Germans went to the polls today to vote in a general election. YouTube announced in advance that it would be censoring any videos that depart from the official government line on the election results, including any speculation on what might have influenced the vote.
Many thanks to Hellequin GB for translating this article from Boris Reitschuster’s website:
YouTube announces censorship after the federal election
Google subsidiary continues to tighten thumbscrews
The video platform company YouTube, which belongs to the Google Group, has announced that it will adopt strict censorship after the general election on Sunday. Here is the wording of the explanation from YouTube, which many users have received — myself included:
Hello Boris Reitschuster,
We’ll also give you some up-to-date advice on YouTube’s guidelines, which deal with misinformation about elections. We will apply our guidelines on the legality of elections and election results to misinformation about the outcome of the federal election as soon as the final results have been confirmed by the federal returning officer.
Important information related to the Legality of Elections and Election Results Policy:
- Content that falsely claims that the outcome of the Bundestag election in Germany was influenced will be removed from YouTube. This applies to misinformation about the outcome of the Bundestag election, the formation of the new government or the election and appointment of the next Federal Chancellor.
- YouTube videos that refer to content with incorrect information about the election result outside of YouTube (e.g. on an external video platform) will also be removed.
- These guidelines only apply to videos uploaded to YouTube on or after the day on which the Federal Returning Officer confirms the final result.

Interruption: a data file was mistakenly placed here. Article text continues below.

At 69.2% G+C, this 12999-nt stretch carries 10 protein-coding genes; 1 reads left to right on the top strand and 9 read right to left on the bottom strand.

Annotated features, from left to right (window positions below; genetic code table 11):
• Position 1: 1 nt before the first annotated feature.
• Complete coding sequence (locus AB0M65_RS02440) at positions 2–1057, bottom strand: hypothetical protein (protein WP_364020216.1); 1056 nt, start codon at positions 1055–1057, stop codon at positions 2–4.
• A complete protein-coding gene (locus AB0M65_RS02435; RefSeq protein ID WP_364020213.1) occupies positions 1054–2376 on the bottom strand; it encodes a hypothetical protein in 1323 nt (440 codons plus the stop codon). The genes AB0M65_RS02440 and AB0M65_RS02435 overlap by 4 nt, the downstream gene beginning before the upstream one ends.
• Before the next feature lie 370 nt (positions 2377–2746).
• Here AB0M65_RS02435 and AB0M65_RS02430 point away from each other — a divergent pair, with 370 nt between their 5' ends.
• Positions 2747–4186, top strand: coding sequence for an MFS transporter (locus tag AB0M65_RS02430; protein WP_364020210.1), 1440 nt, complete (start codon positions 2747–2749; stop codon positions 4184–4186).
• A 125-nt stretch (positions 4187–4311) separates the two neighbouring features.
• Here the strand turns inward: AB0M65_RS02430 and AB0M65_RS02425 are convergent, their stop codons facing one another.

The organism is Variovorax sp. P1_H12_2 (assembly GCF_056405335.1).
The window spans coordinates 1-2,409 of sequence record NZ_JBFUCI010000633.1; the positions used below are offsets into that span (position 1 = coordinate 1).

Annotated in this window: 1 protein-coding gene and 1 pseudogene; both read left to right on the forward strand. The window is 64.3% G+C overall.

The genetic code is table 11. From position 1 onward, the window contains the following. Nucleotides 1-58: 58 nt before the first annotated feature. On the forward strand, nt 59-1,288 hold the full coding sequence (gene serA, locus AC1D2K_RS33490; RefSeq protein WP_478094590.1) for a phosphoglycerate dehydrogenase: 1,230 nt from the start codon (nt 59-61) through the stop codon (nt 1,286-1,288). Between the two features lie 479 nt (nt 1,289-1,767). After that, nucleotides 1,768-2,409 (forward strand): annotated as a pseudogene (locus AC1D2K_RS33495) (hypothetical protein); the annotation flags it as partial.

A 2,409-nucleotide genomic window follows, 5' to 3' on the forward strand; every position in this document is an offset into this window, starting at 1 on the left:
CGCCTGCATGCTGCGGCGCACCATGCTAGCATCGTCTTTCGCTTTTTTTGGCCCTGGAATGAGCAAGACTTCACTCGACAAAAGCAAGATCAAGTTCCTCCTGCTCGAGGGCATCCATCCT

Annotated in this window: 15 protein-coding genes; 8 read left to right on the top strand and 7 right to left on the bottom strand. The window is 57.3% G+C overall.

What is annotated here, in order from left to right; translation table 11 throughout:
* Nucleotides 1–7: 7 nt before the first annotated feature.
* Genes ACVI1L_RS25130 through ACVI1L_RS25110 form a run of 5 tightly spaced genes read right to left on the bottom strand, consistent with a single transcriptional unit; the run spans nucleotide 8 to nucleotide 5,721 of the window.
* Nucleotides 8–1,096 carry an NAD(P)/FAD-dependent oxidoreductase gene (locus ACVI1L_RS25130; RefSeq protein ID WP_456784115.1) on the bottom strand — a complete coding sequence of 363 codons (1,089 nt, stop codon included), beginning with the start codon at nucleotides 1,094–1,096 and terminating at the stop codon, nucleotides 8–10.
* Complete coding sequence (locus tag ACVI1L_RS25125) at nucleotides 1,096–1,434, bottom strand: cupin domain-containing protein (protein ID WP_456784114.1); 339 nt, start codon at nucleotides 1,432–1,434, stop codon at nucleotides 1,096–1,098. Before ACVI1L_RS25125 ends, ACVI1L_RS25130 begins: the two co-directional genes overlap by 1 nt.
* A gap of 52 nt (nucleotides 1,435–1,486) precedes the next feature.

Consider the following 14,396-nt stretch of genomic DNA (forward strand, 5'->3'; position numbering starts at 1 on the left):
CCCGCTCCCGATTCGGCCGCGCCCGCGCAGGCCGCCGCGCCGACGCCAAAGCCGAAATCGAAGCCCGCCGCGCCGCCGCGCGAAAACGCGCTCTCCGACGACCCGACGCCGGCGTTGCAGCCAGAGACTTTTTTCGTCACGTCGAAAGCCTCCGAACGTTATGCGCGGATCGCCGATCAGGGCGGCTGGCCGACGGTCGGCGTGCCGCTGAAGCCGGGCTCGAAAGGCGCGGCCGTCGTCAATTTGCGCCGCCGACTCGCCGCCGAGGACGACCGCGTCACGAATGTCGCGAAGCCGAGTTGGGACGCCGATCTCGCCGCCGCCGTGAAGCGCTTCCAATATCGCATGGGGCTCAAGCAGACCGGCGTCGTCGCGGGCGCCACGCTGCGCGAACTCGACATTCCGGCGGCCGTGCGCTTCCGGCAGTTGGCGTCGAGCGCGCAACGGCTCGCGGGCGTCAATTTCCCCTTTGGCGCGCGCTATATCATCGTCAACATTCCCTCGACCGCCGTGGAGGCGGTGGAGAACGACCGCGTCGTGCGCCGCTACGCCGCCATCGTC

- In order for creators to prepare for the change, videos that violate this policy will be removed within 30 days of the day the results are confirmed, but the associated channel will not receive a warning.
For more information about the Election Misinformation Policy, see this article in YouTube Help: Elections Misinformation Policy: YouTube Community Guidelines
That is remarkable and a new form of censorship. It weighs particularly heavily because, according to German jurisprudence, as a de facto monopoly, YouTube is bound to protect basic rights and is not allowed to censor freely based on a domiciliary right.
In the past, many elections in Germany resulted in mistakes and mishaps — as, ironically enough, you can find out from Google, of all places, which also includes YouTube. The guidelines are formulated very ambiguously: Does the description “widespread” only refer to cases of fraud, or also to errors and glitches?
Who decides whether claims about errors and glitches are “false” or not? Does YouTube have an instance of truth here? Tax-subsidized so-called “fact checkers”?
Where does “misinformation about the formation of the new government” begin?
And that the Federal Chancellor is “appointed”, as YouTube writes, is formally correct. In fact, an appointment is made by the Federal President — but only after the election by the Bundestag. And that is the only thing that matters. If YouTube restricts itself to the formal process of appointment, it sounds a bit like a lack of political education.
How does the staggering come about? At one point it is said that the new guideline only applies to videos on the first two days. Then there is talk of 30 days.
But it is part of censorship that its rules have to be vague.
Why is YouTube so nervous? Or, to be more precise, why are the forces to which YouTube is obedient (or not, rather, but real) so nervous? Politicians have repeatedly put pressure on social media to restrict freedom of expression. In particular through the “Network Enforcement Act”. Critics speak of a dangerous “deal”: Politicians accept the dubious monopoly position of the Internet giants, and in return for politics they would censor: Freedom of expression as a central element of the Basic Law is thus strangled via “outsourcing”.
Question after question.
See also PolitikStube: Sounds like nervousness? YouTube announces censorship AFTER the BTW [Bundestags Wahl, general election]